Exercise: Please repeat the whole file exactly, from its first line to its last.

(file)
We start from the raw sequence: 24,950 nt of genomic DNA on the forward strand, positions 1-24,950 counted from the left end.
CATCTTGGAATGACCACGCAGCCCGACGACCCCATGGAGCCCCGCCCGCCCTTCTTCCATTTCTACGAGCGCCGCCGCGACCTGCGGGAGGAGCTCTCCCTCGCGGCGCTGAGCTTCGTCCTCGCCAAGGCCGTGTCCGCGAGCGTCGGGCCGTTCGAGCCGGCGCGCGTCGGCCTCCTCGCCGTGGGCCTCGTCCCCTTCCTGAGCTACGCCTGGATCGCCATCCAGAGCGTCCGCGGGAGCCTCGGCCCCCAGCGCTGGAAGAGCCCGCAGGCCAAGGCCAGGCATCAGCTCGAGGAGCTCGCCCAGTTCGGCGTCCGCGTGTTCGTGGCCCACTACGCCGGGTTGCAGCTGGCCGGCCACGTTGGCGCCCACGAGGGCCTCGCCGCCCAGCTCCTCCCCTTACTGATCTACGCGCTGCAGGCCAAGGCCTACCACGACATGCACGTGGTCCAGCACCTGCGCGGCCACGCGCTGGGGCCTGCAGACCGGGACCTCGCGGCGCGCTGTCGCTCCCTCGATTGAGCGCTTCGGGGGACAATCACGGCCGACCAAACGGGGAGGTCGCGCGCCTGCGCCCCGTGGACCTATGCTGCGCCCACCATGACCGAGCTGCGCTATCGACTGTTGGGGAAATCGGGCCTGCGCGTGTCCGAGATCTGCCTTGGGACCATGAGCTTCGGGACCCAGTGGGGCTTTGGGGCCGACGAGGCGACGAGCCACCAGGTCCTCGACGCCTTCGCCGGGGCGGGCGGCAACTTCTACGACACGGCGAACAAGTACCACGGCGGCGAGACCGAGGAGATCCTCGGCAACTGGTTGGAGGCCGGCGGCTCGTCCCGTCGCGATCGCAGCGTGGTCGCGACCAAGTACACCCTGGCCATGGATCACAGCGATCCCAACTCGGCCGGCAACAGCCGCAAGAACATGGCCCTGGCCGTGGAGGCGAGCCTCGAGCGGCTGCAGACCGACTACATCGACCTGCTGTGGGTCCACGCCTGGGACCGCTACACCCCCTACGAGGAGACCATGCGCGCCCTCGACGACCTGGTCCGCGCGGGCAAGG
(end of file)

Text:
We start from the raw sequence: 24,950 nt of genomic DNA on the forward strand, positions 1-24,950 counted from the left end.
CATCTTGGAATGACCACGCAGCCCGACGACCCCATGGAGCCCCGCCCGCCCTTCTTCCATTTCTACGAGCGCCGCCGCGACCTGCGGGAGGAGCTCTCCCTCGCGGCGCTGAGCTTCGTCCTCGCCAAGGCCGTGTCCGCGAGCGTCGGGCCGTTCGAGCCGGCGCGCGTCGGCCTCCTCGCCGTGGGCCTCGTCCCCTTCCTGAGCTACGCCTGGATCGCCATCCAGAGCGTCCGCGGGAGCCTCGGCCCCCAGCGCTGGAAGAGCCCGCAGGCCAAGGCCAGGCATCAGCTCGAGGAGCTCGCCCAGTTCGGCGTCCGCGTGTTCGTGGCCCACTACGCCGGGTTGCAGCTGGCCGGCCACGTTGGCGCCCACGAGGGCCTCGCCGCCCAGCTCCTCCCCTTACTGATCTACGCGCTGCAGGCCAAGGCCTACCACGACATGCACGTGGTCCAGCACCTGCGCGGCCACGCGCTGGGGCCTGCAGACCGGGACCTCGCGGCGCGCTGTCGCTCCCTCGATTGAGCGCTTCGGGGGACAATCACGGCCGACCAAACGGGGAGGTCGCGCGCCTGCGCCCCGTGGACCTATGCTGCGCCCACCATGACCGAGCTGCGCTATCGACTGTTGGGGAAATCGGGCCTGCGCGTGTCCGAGATCTGCCTTGGGACCATGAGCTTCGGGACCCAGTGGGGCTTTGGGGCCGACGAGGCGACGAGCCACCAGGTCCTCGACGCCTTCGCCGGGGCGGGCGGCAACTTCTACGACACGGCGAACAAGTACCACGGCGGCGAGACCGAGGAGATCCTCGGCAACTGGTTGGAGGCCGGCGGCTCGTCCCGTCGCGATCGCAGCGTGGTCGCGACCAAGTACACCCTGGCCATGGATCACAGCGATCCCAACTCGGCCGGCAACAGCCGCAAGAACATGGCCCTGGCCGTGGAGGCGAGCCTCGAGCGGCTGCAGACCGACTACATCGACCTGCTGTGGGTCCACGCCTGGGACCGCTACACCCCCTACGAGGAGACCATGCGCGCCCTCGACGACCTGGTCCGCGCGGGCAAGG